Cardiac catheterization may be performed by your physician in order to detect a heart problem or to help treat a known problem. Some of the uses of catheterization are identifying narrow or blocked blood vessels, removing a tissue sample, measuring oxygen levels within the heart, angioplasty, valve replacement, or heart arrhythmia treatment. The benefits are overwhelming. Cardiac catheterization is frequently responsible for identifying and treating smaller problems before they develop into much larger ones in the form of a heart attack or stroke. However, for all of its benefits, there is still room for improvement.
In the past, catheterizations were primarily performed through the femoral artery in the groin. This access point provided for generally successful procedures, but it also carries an increased risk of nerve damage and bleeding, and requires patients to remain in bed for several hours following their catheterization. Currently, however, an alternative is gaining traction in the U.S. Transradial catheterization through the wrist offers a means by which to perform all of the same catheterization procedures but with less risk and greater comfort for the patient. The major benefits include:
Increased patient comfort – Groin access requires significant downtime for patients, including 4-6 hours of strict bedrest. Additionally, problems such as urinary retention, back pain, and femoral nerve neuropathy are higher with this method. Transradial catheterization, on the other hand, requires virtually no bedrest. In fact, study results of surveyed patients reveal that 97 percent prefer the transradial method, primarily because of increased mobility.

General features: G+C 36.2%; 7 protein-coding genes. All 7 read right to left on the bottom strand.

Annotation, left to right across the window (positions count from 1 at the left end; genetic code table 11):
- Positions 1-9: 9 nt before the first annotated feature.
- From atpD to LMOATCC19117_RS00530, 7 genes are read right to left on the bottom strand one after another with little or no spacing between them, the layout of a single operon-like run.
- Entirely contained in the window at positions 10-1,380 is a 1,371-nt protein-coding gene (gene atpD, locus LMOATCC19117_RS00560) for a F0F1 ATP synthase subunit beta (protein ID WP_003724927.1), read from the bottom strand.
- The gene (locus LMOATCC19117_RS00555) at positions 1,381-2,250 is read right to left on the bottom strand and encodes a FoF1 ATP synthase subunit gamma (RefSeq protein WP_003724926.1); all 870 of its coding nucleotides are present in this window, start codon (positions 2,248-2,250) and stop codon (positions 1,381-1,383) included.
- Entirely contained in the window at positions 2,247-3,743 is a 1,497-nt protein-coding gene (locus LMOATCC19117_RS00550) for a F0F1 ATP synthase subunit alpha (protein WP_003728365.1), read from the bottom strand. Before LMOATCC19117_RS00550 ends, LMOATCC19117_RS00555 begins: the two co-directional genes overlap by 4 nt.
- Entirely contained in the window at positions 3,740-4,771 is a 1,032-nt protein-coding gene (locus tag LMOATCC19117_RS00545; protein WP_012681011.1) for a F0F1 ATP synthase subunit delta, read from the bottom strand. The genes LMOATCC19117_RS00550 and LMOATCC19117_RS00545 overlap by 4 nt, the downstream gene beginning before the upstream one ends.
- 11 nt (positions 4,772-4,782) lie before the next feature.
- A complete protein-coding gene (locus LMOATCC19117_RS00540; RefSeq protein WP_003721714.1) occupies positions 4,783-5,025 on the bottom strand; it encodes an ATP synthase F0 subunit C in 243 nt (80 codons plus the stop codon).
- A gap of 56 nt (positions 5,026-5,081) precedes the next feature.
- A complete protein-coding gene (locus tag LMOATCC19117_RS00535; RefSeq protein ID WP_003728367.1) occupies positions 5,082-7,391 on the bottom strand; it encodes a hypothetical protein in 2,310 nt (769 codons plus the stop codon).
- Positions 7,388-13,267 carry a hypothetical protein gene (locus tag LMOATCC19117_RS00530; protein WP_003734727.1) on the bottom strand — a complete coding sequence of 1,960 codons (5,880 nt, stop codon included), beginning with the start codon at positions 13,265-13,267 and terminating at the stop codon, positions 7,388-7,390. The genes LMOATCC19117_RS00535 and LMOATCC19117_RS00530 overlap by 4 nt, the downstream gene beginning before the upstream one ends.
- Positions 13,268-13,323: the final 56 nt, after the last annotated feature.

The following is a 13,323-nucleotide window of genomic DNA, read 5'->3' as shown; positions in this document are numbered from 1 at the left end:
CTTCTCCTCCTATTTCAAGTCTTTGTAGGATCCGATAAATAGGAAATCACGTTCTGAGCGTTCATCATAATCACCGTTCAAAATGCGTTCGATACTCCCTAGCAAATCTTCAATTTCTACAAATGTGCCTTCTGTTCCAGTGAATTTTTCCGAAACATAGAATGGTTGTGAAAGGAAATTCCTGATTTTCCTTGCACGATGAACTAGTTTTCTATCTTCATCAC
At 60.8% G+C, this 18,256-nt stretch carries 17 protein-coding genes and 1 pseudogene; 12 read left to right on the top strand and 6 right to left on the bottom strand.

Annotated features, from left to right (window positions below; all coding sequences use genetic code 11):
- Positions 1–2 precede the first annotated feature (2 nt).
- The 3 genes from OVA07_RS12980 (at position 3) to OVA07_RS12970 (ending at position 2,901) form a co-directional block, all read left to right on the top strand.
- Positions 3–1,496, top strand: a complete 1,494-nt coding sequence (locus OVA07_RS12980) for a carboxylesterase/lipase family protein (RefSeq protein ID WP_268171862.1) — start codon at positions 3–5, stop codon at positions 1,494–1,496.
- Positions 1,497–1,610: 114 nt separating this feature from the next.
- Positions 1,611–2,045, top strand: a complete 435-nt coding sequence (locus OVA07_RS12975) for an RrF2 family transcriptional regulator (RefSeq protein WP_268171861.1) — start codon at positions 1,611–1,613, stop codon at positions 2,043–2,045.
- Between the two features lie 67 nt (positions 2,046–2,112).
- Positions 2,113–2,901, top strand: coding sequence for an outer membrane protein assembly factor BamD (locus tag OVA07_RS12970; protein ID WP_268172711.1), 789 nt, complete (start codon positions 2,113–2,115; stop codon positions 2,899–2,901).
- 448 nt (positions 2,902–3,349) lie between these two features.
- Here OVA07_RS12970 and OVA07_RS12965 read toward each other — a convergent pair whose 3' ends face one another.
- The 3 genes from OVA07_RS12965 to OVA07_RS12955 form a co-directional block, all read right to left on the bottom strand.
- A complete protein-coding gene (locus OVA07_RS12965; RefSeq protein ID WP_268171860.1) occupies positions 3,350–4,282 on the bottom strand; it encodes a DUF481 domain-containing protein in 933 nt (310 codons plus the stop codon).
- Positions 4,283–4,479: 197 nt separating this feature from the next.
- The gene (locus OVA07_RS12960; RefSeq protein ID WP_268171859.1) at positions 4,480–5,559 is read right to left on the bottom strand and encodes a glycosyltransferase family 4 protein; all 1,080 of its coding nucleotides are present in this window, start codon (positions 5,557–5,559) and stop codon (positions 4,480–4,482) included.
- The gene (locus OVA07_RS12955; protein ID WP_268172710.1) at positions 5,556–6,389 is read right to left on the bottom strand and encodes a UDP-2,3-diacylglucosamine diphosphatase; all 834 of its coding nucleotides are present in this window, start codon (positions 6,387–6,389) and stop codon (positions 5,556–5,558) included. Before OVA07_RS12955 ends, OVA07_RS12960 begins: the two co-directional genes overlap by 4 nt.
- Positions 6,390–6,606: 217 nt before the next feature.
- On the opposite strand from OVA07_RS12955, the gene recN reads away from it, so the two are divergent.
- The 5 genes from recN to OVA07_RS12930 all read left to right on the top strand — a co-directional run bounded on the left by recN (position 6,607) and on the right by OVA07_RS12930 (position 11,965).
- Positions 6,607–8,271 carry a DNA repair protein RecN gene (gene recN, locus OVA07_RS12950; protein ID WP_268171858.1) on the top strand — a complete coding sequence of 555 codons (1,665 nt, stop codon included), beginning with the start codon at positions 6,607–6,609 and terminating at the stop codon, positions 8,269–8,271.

Reduced Cost – Shortened hospital stays associated with transradial catheterization create cost savings across the board. Not only are complications lessened, but a decreased need for staffing throughout the recovery process also contributes to lower costs. One study in particular has linked the method used in percutaneous coronary intervention (PCI) to a savings in excess of $800 per patient versus transfemoral access.
Reduced Serious Complications – Bleeding risks represent the most common potential complication associated with transfemoral access. Bleeding associated with the access site is significant, but most notably, there is an increased risk of retroperitoneal hemorrhage (RPH) not associated with transradial procedures. This complication can be life-threatening with a mortality risk of 4-12 percent.
As transradial catheterization gains momentum, patients are more frequently seeking out physicians who can provide it. In the Zachary and the Greater Baton Rouge area, Lane Regional Medical Center is that facility. In conjunction with Cardiovascular Institute of the South, Lane is capable of offering the most highly skilled area physicians with state-of-the-art technology. Transradial catheterization can be time consuming and cumbersome to perform, although the benefits merit such effort. It requires expertise, skill, and ample training, all of which our physicians possess. Click here to learn more about our Cardiovascular Center and Services.